Centre des Sciences du Goût et de l'Alimenation (CSGA), France

Organisational form: government

Focus on: food and agriculture

Major activities: research, education and training


INRA, The National Research Institute for Agriculture Research is a public institute administered by the ministries of Agriculture and Research. Formed in 1946, the Institute now employs a staff of 8690, including 4120 researchers. INRA is organised into 14 departments at 21 centres, and has an annual budget of nearly 600 million Euro.

INRA covers all aspects of agricultural, food and environmental research concentrating on 5 major areas:

  • Mangement of the environment
  • Safe and healthy diet
  • From the genome to the whole organism
  • High-throughput computing
  • Aid to decision making in the public and in private sectors social science

Sensory and consumer research is conducted mainly in the Department of Human Nutrition and in the Department of Characterisation and Elaboration of Agricultural Products. Its research is an essential component of INRA’s theme of improving human food quality, safety and nutrition through the understanding of the nutritional needs and consumer expectations, and refining new products and nutritional practices.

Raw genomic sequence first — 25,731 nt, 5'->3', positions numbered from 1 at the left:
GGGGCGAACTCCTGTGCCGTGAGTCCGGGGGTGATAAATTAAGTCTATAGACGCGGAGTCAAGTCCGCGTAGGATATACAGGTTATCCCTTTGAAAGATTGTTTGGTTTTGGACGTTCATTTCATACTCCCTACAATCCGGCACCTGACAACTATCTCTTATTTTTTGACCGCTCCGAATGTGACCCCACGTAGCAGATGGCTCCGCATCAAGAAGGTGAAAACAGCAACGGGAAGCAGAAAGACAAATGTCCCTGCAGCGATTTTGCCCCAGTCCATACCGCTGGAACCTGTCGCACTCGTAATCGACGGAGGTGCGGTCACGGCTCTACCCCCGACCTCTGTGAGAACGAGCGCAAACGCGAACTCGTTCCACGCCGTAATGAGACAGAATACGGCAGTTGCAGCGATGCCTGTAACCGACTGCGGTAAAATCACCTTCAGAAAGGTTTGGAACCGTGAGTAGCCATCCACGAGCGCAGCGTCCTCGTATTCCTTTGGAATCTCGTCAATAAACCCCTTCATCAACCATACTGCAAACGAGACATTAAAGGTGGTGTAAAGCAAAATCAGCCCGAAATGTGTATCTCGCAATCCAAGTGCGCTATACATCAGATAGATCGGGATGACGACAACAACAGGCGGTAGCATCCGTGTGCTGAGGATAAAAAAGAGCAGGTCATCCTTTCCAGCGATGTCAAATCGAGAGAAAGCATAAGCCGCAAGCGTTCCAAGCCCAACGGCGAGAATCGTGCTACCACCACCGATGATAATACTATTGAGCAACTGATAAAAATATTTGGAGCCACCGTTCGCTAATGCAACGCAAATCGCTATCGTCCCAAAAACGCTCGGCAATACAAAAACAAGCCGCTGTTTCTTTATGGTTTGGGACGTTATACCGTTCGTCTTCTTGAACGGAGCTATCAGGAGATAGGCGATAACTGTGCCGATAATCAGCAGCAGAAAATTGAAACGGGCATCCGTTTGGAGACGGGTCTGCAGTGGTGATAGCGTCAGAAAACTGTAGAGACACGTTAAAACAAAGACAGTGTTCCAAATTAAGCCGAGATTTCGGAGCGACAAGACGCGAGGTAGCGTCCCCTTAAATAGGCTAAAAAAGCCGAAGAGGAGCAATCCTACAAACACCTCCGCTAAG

The Centre des Sciences du Goût et de l’Alimentation (CSGA) in Dijon encompasses a unique research area on food sensory properties, sensory processes (from detection to representation), and eating behaviour. This research unit includes about 150 scientists and technical staff and about 40 students. The general objective is to get a better understanding of physico-chemical, molecular, cellular, behavioural and psychological mechanisms underlying sensory perception of food. The studies range from the release of aromatic substances and sapid molecules from the food matrix to the psychology and behaviour of consumer, through the biological events of food perception.

This is performed at various levels peripheral (taste-olfaction) and central by studying some of the brain area involved (olfactory bulb, hypothalamus) and their involvement in food intake regulation. Changes in sensory perception in physiological (development, experience) or pathological conditions (nutrient excess, aging) are studied, along with the impact of food factors (sensory properties and extrinsic characteristics such as brand, packaging information, price) and consumer factors (sensory thresholds, sensory memory, psychological factors) on consumers’ preference and behaviour.



Claire Sulmont-Rossé

Centre des Sciences du Goût et de l'Alimenation 
INRA, CNRS, University of Burgundy
9E Boulevard Jeanne d'Arc 21000 Dijon, France
Mail: Claire.Sulmont@remove-this.dijon.inra.fr